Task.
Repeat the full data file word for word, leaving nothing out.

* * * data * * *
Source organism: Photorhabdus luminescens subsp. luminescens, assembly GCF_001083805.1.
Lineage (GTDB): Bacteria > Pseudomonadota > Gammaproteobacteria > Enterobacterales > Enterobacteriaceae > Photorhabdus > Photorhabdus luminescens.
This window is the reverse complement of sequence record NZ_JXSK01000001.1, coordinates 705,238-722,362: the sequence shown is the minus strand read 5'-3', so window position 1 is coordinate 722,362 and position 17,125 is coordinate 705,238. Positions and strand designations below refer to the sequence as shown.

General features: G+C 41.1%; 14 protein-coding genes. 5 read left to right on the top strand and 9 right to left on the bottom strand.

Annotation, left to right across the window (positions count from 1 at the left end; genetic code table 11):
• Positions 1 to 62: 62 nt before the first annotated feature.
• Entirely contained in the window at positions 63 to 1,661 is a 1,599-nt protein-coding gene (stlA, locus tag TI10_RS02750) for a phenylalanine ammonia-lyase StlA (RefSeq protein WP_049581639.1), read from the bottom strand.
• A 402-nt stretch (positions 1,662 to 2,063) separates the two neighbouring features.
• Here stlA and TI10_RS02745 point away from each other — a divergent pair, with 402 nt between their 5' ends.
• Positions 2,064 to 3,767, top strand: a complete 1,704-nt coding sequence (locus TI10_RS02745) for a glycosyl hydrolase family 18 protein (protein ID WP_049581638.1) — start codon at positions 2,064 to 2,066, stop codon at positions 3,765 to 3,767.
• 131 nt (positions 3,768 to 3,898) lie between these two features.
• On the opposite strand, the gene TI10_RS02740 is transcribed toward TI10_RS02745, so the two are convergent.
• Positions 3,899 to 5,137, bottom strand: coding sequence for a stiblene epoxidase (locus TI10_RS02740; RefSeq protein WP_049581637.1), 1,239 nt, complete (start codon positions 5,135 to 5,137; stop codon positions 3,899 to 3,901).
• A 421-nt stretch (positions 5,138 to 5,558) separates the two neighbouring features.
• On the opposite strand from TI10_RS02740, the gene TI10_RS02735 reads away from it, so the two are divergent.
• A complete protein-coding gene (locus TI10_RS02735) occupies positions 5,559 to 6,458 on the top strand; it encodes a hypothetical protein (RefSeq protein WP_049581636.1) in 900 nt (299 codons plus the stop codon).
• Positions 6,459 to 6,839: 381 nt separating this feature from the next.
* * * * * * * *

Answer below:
Source organism: Photorhabdus luminescens subsp. luminescens, assembly GCF_001083805.1.
Lineage (GTDB): Bacteria > Pseudomonadota > Gammaproteobacteria > Enterobacterales > Enterobacteriaceae > Photorhabdus > Photorhabdus luminescens.
This window is the reverse complement of sequence record NZ_JXSK01000001.1, coordinates 705,238-722,362: the sequence shown is the minus strand read 5'-3', so window position 1 is coordinate 722,362 and position 17,125 is coordinate 705,238. Positions and strand designations below refer to the sequence as shown.

General features: G+C 41.1%; 14 protein-coding genes. 5 read left to right on the top strand and 9 right to left on the bottom strand.

Annotation, left to right across the window (positions count from 1 at the left end; genetic code table 11):
• Positions 1 to 62: 62 nt before the first annotated feature.
• Entirely contained in the window at positions 63 to 1,661 is a 1,599-nt protein-coding gene (stlA, locus tag TI10_RS02750) for a phenylalanine ammonia-lyase StlA (RefSeq protein WP_049581639.1), read from the bottom strand.
• A 402-nt stretch (positions 1,662 to 2,063) separates the two neighbouring features.
• Here stlA and TI10_RS02745 point away from each other — a divergent pair, with 402 nt between their 5' ends.
• Positions 2,064 to 3,767, top strand: a complete 1,704-nt coding sequence (locus TI10_RS02745) for a glycosyl hydrolase family 18 protein (protein ID WP_049581638.1) — start codon at positions 2,064 to 2,066, stop codon at positions 3,765 to 3,767.
• 131 nt (positions 3,768 to 3,898) lie between these two features.
• On the opposite strand, the gene TI10_RS02740 is transcribed toward TI10_RS02745, so the two are convergent.
• Positions 3,899 to 5,137, bottom strand: coding sequence for a stiblene epoxidase (locus TI10_RS02740; RefSeq protein WP_049581637.1), 1,239 nt, complete (start codon positions 5,135 to 5,137; stop codon positions 3,899 to 3,901).
• A 421-nt stretch (positions 5,138 to 5,558) separates the two neighbouring features.
• On the opposite strand from TI10_RS02740, the gene TI10_RS02735 reads away from it, so the two are divergent.
• A complete protein-coding gene (locus TI10_RS02735) occupies positions 5,559 to 6,458 on the top strand; it encodes a hypothetical protein (RefSeq protein WP_049581636.1) in 900 nt (299 codons plus the stop codon).
• Positions 6,459 to 6,839: 381 nt separating this feature from the next.